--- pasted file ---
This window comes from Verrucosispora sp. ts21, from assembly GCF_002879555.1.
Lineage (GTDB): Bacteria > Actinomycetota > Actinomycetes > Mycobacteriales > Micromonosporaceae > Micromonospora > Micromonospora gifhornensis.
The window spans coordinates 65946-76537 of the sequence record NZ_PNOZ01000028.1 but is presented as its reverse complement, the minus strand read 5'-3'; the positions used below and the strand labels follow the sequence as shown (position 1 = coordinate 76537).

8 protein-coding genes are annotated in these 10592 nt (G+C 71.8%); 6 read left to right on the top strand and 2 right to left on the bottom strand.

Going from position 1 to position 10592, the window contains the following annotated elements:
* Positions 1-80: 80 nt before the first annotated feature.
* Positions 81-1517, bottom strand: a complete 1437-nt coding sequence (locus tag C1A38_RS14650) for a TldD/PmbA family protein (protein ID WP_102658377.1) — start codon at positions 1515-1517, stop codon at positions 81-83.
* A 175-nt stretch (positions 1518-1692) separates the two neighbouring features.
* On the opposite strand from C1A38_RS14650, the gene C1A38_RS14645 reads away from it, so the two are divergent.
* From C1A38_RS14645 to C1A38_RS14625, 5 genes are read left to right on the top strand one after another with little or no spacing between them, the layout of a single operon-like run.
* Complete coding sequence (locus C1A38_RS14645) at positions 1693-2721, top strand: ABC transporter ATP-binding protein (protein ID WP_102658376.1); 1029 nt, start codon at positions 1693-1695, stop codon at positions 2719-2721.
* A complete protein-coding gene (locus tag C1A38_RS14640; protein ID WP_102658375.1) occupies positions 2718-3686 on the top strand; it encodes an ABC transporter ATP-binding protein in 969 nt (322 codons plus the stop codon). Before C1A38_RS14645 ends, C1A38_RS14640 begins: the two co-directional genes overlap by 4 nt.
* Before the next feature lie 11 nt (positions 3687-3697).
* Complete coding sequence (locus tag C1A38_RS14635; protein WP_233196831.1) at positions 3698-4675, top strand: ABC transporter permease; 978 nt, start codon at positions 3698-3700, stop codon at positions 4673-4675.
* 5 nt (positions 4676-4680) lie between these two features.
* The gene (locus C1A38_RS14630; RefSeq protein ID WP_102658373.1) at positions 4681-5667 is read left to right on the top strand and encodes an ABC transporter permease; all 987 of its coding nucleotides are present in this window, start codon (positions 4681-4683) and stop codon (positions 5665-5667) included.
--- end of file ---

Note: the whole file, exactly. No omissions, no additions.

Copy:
This window comes from Verrucosispora sp. ts21, from assembly GCF_002879555.1.
Lineage (GTDB): Bacteria > Actinomycetota > Actinomycetes > Mycobacteriales > Micromonosporaceae > Micromonospora > Micromonospora gifhornensis.
The window spans coordinates 65946-76537 of the sequence record NZ_PNOZ01000028.1 but is presented as its reverse complement, the minus strand read 5'-3'; the positions used below and the strand labels follow the sequence as shown (position 1 = coordinate 76537).

8 protein-coding genes are annotated in these 10592 nt (G+C 71.8%); 6 read left to right on the top strand and 2 right to left on the bottom strand.

Going from position 1 to position 10592, the window contains the following annotated elements:
* Positions 1-80: 80 nt before the first annotated feature.
* Positions 81-1517, bottom strand: a complete 1437-nt coding sequence (locus tag C1A38_RS14650) for a TldD/PmbA family protein (protein ID WP_102658377.1) — start codon at positions 1515-1517, stop codon at positions 81-83.
* A 175-nt stretch (positions 1518-1692) separates the two neighbouring features.
* On the opposite strand from C1A38_RS14650, the gene C1A38_RS14645 reads away from it, so the two are divergent.
* From C1A38_RS14645 to C1A38_RS14625, 5 genes are read left to right on the top strand one after another with little or no spacing between them, the layout of a single operon-like run.
* Complete coding sequence (locus C1A38_RS14645) at positions 1693-2721, top strand: ABC transporter ATP-binding protein (protein ID WP_102658376.1); 1029 nt, start codon at positions 1693-1695, stop codon at positions 2719-2721.
* A complete protein-coding gene (locus tag C1A38_RS14640; protein ID WP_102658375.1) occupies positions 2718-3686 on the top strand; it encodes an ABC transporter ATP-binding protein in 969 nt (322 codons plus the stop codon). Before C1A38_RS14645 ends, C1A38_RS14640 begins: the two co-directional genes overlap by 4 nt.
* Before the next feature lie 11 nt (positions 3687-3697).
* Complete coding sequence (locus tag C1A38_RS14635; protein WP_233196831.1) at positions 3698-4675, top strand: ABC transporter permease; 978 nt, start codon at positions 3698-3700, stop codon at positions 4673-4675.
* 5 nt (positions 4676-4680) lie between these two features.
* The gene (locus C1A38_RS14630; RefSeq protein ID WP_102658373.1) at positions 4681-5667 is read left to right on the top strand and encodes an ABC transporter permease; all 987 of its coding nucleotides are present in this window, start codon (positions 4681-4683) and stop codon (positions 5665-5667) included.